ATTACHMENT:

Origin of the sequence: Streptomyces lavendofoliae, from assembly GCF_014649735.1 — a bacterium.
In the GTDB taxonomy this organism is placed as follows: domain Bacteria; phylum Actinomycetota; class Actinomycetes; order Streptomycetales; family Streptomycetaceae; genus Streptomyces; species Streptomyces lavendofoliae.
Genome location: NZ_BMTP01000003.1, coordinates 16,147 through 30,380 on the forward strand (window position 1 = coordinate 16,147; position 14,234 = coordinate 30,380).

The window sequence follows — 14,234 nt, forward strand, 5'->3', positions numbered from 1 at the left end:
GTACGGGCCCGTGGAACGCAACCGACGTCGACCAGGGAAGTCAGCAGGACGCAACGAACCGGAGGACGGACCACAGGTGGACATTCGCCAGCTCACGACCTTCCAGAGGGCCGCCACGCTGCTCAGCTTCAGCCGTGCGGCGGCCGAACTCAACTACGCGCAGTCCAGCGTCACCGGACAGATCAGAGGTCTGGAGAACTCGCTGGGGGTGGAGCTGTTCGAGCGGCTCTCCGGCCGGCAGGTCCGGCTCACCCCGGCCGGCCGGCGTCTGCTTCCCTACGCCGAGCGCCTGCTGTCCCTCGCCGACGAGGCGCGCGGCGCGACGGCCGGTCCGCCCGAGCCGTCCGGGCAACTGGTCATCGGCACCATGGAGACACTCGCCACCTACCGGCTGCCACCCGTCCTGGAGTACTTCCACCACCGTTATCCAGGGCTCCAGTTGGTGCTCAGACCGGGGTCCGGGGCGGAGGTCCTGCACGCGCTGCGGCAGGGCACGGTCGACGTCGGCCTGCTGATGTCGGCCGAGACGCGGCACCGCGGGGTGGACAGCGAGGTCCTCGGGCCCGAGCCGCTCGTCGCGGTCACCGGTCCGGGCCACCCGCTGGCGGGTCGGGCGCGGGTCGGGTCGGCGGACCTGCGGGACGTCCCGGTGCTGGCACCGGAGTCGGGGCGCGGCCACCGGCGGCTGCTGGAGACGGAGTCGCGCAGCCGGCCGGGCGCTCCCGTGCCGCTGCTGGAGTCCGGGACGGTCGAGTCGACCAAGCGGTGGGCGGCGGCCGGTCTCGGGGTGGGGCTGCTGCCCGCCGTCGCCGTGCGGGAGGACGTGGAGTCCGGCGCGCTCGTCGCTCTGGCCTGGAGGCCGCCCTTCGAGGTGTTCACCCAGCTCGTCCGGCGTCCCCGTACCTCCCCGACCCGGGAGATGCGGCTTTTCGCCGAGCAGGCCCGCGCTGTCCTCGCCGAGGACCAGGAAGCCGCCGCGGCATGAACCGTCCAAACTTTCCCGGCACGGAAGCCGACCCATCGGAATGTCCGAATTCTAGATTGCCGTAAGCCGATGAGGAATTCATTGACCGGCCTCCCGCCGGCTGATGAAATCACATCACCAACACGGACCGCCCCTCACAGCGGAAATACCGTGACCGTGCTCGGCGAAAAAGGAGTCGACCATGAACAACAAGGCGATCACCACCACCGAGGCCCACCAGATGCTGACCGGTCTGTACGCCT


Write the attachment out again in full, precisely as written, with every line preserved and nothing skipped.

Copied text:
Origin of the sequence: Streptomyces lavendofoliae, from assembly GCF_014649735.1 — a bacterium.
In the GTDB taxonomy this organism is placed as follows: domain Bacteria; phylum Actinomycetota; class Actinomycetes; order Streptomycetales; family Streptomycetaceae; genus Streptomyces; species Streptomyces lavendofoliae.
Genome location: NZ_BMTP01000003.1, coordinates 16,147 through 30,380 on the forward strand (window position 1 = coordinate 16,147; position 14,234 = coordinate 30,380).

The window sequence follows — 14,234 nt, forward strand, 5'->3', positions numbered from 1 at the left end:
GTACGGGCCCGTGGAACGCAACCGACGTCGACCAGGGAAGTCAGCAGGACGCAACGAACCGGAGGACGGACCACAGGTGGACATTCGCCAGCTCACGACCTTCCAGAGGGCCGCCACGCTGCTCAGCTTCAGCCGTGCGGCGGCCGAACTCAACTACGCGCAGTCCAGCGTCACCGGACAGATCAGAGGTCTGGAGAACTCGCTGGGGGTGGAGCTGTTCGAGCGGCTCTCCGGCCGGCAGGTCCGGCTCACCCCGGCCGGCCGGCGTCTGCTTCCCTACGCCGAGCGCCTGCTGTCCCTCGCCGACGAGGCGCGCGGCGCGACGGCCGGTCCGCCCGAGCCGTCCGGGCAACTGGTCATCGGCACCATGGAGACACTCGCCACCTACCGGCTGCCACCCGTCCTGGAGTACTTCCACCACCGTTATCCAGGGCTCCAGTTGGTGCTCAGACCGGGGTCCGGGGCGGAGGTCCTGCACGCGCTGCGGCAGGGCACGGTCGACGTCGGCCTGCTGATGTCGGCCGAGACGCGGCACCGCGGGGTGGACAGCGAGGTCCTCGGGCCCGAGCCGCTCGTCGCGGTCACCGGTCCGGGCCACCCGCTGGCGGGTCGGGCGCGGGTCGGGTCGGCGGACCTGCGGGACGTCCCGGTGCTGGCACCGGAGTCGGGGCGCGGCCACCGGCGGCTGCTGGAGACGGAGTCGCGCAGCCGGCCGGGCGCTCCCGTGCCGCTGCTGGAGTCCGGGACGGTCGAGTCGACCAAGCGGTGGGCGGCGGCCGGTCTCGGGGTGGGGCTGCTGCCCGCCGTCGCCGTGCGGGAGGACGTGGAGTCCGGCGCGCTCGTCGCTCTGGCCTGGAGGCCGCCCTTCGAGGTGTTCACCCAGCTCGTCCGGCGTCCCCGTACCTCCCCGACCCGGGAGATGCGGCTTTTCGCCGAGCAGGCCCGCGCTGTCCTCGCCGAGGACCAGGAAGCCGCCGCGGCATGAACCGTCCAAACTTTCCCGGCACGGAAGCCGACCCATCGGAATGTCCGAATTCTAGATTGCCGTAAGCCGATGAGGAATTCATTGACCGGCCTCCCGCCGGCTGATGAAATCACATCACCAACACGGACCGCCCCTCACAGCGGAAATACCGTGACCGTGCTCGGCGAAAAAGGAGTCGACCATGAACAACAAGGCGATCACCACCACCGAGGCCCACCAGATGCTGACCGGTCTGTACGCCT